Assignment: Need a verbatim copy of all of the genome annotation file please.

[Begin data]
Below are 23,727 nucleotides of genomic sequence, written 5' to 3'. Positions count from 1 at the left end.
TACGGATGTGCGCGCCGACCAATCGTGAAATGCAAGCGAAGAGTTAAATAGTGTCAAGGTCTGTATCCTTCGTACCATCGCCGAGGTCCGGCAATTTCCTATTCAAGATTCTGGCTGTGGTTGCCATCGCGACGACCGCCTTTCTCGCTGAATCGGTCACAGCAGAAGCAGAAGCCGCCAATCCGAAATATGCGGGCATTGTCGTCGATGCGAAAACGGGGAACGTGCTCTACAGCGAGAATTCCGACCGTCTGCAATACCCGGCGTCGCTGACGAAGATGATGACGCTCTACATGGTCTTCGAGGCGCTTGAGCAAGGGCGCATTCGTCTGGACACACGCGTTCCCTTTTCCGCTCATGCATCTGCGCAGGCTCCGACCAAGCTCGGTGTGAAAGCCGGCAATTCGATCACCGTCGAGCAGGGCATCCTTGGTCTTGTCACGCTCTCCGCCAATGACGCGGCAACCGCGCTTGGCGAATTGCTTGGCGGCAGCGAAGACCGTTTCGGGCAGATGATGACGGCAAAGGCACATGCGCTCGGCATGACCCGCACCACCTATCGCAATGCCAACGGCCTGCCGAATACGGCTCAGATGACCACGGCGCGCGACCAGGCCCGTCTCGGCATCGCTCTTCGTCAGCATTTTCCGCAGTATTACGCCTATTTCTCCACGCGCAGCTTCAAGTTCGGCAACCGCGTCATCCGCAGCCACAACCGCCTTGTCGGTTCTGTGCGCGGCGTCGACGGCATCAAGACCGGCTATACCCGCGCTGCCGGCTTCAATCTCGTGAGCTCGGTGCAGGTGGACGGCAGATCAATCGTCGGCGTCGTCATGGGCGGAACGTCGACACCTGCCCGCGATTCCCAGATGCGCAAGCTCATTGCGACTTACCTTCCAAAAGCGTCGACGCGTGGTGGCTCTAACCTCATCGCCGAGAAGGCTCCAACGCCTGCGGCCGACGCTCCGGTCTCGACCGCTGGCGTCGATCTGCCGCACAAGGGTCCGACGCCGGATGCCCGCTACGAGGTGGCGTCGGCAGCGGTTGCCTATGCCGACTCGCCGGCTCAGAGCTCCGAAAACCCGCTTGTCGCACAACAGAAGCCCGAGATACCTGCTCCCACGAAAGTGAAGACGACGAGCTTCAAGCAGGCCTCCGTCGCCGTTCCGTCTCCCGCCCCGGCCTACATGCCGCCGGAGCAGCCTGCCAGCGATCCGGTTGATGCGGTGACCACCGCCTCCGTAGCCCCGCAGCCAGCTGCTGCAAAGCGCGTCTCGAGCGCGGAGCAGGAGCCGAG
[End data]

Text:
Below are 23,727 nucleotides of genomic sequence, written 5' to 3'. Positions count from 1 at the left end.
TACGGATGTGCGCGCCGACCAATCGTGAAATGCAAGCGAAGAGTTAAATAGTGTCAAGGTCTGTATCCTTCGTACCATCGCCGAGGTCCGGCAATTTCCTATTCAAGATTCTGGCTGTGGTTGCCATCGCGACGACCGCCTTTCTCGCTGAATCGGTCACAGCAGAAGCAGAAGCCGCCAATCCGAAATATGCGGGCATTGTCGTCGATGCGAAAACGGGGAACGTGCTCTACAGCGAGAATTCCGACCGTCTGCAATACCCGGCGTCGCTGACGAAGATGATGACGCTCTACATGGTCTTCGAGGCGCTTGAGCAAGGGCGCATTCGTCTGGACACACGCGTTCCCTTTTCCGCTCATGCATCTGCGCAGGCTCCGACCAAGCTCGGTGTGAAAGCCGGCAATTCGATCACCGTCGAGCAGGGCATCCTTGGTCTTGTCACGCTCTCCGCCAATGACGCGGCAACCGCGCTTGGCGAATTGCTTGGCGGCAGCGAAGACCGTTTCGGGCAGATGATGACGGCAAAGGCACATGCGCTCGGCATGACCCGCACCACCTATCGCAATGCCAACGGCCTGCCGAATACGGCTCAGATGACCACGGCGCGCGACCAGGCCCGTCTCGGCATCGCTCTTCGTCAGCATTTTCCGCAGTATTACGCCTATTTCTCCACGCGCAGCTTCAAGTTCGGCAACCGCGTCATCCGCAGCCACAACCGCCTTGTCGGTTCTGTGCGCGGCGTCGACGGCATCAAGACCGGCTATACCCGCGCTGCCGGCTTCAATCTCGTGAGCTCGGTGCAGGTGGACGGCAGATCAATCGTCGGCGTCGTCATGGGCGGAACGTCGACACCTGCCCGCGATTCCCAGATGCGCAAGCTCATTGCGACTTACCTTCCAAAAGCGTCGACGCGTGGTGGCTCTAACCTCATCGCCGAGAAGGCTCCAACGCCTGCGGCCGACGCTCCGGTCTCGACCGCTGGCGTCGATCTGCCGCACAAGGGTCCGACGCCGGATGCCCGCTACGAGGTGGCGTCGGCAGCGGTTGCCTATGCCGACTCGCCGGCTCAGAGCTCCGAAAACCCGCTTGTCGCACAACAGAAGCCCGAGATACCTGCTCCCACGAAAGTGAAGACGACGAGCTTCAAGCAGGCCTCCGTCGCCGTTCCGTCTCCCGCCCCGGCCTACATGCCGCCGGAGCAGCCTGCCAGCGATCCGGTTGATGCGGTGACCACCGCCTCCGTAGCCCCGCAGCCAGCTGCTGCAAAGCGCGTCTCGAGCGCGGAGCAGGAGCCGAG